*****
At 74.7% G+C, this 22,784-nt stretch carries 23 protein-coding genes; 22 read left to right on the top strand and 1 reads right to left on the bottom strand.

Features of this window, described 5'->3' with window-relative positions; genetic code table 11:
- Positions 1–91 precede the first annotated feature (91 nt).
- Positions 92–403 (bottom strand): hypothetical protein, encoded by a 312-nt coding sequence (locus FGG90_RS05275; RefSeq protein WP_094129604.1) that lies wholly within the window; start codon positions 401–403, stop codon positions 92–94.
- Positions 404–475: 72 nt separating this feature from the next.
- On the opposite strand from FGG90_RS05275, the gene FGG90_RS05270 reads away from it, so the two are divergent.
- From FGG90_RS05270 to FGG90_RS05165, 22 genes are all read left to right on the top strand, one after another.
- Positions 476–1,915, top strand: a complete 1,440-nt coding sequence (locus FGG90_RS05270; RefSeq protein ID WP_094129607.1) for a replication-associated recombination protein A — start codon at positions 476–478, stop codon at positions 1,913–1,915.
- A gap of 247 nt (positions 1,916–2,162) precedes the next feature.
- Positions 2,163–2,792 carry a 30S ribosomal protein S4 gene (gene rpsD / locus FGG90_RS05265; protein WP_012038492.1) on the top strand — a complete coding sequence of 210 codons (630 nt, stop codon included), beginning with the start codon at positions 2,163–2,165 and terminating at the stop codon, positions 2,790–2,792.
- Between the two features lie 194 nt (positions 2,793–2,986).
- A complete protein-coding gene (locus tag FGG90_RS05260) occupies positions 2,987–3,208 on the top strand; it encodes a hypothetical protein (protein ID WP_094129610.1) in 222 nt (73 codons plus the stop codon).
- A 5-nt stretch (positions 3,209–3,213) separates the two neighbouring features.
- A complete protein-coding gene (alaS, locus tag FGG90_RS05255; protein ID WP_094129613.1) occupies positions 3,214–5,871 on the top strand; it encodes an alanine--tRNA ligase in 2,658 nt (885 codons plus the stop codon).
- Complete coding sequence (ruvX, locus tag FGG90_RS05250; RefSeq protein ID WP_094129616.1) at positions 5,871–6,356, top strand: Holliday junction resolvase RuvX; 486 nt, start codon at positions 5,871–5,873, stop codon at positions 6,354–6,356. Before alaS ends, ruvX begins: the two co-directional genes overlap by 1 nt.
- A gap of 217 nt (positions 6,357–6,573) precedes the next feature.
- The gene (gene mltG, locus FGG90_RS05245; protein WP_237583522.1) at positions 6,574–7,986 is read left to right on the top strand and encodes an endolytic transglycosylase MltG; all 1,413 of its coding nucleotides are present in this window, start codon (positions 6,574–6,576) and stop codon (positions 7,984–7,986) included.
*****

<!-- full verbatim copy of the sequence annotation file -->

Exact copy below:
At 74.7% G+C, this 22,784-nt stretch carries 23 protein-coding genes; 22 read left to right on the top strand and 1 reads right to left on the bottom strand.

Features of this window, described 5'->3' with window-relative positions; genetic code table 11:
- Positions 1–91 precede the first annotated feature (91 nt).
- Positions 92–403 (bottom strand): hypothetical protein, encoded by a 312-nt coding sequence (locus FGG90_RS05275; RefSeq protein WP_094129604.1) that lies wholly within the window; start codon positions 401–403, stop codon positions 92–94.
- Positions 404–475: 72 nt separating this feature from the next.
- On the opposite strand from FGG90_RS05275, the gene FGG90_RS05270 reads away from it, so the two are divergent.
- From FGG90_RS05270 to FGG90_RS05165, 22 genes are all read left to right on the top strand, one after another.
- Positions 476–1,915, top strand: a complete 1,440-nt coding sequence (locus FGG90_RS05270; RefSeq protein ID WP_094129607.1) for a replication-associated recombination protein A — start codon at positions 476–478, stop codon at positions 1,913–1,915.
- A gap of 247 nt (positions 1,916–2,162) precedes the next feature.
- Positions 2,163–2,792 carry a 30S ribosomal protein S4 gene (gene rpsD / locus FGG90_RS05265; protein WP_012038492.1) on the top strand — a complete coding sequence of 210 codons (630 nt, stop codon included), beginning with the start codon at positions 2,163–2,165 and terminating at the stop codon, positions 2,790–2,792.
- Between the two features lie 194 nt (positions 2,793–2,986).
- A complete protein-coding gene (locus tag FGG90_RS05260) occupies positions 2,987–3,208 on the top strand; it encodes a hypothetical protein (protein ID WP_094129610.1) in 222 nt (73 codons plus the stop codon).
- A 5-nt stretch (positions 3,209–3,213) separates the two neighbouring features.
- A complete protein-coding gene (alaS, locus tag FGG90_RS05255; protein ID WP_094129613.1) occupies positions 3,214–5,871 on the top strand; it encodes an alanine--tRNA ligase in 2,658 nt (885 codons plus the stop codon).
- Complete coding sequence (ruvX, locus tag FGG90_RS05250; RefSeq protein ID WP_094129616.1) at positions 5,871–6,356, top strand: Holliday junction resolvase RuvX; 486 nt, start codon at positions 5,871–5,873, stop codon at positions 6,354–6,356. Before alaS ends, ruvX begins: the two co-directional genes overlap by 1 nt.
- A gap of 217 nt (positions 6,357–6,573) precedes the next feature.
- The gene (gene mltG, locus FGG90_RS05245; protein WP_237583522.1) at positions 6,574–7,986 is read left to right on the top strand and encodes an endolytic transglycosylase MltG; all 1,413 of its coding nucleotides are present in this window, start codon (positions 6,574–6,576) and stop codon (positions 7,984–7,986) included.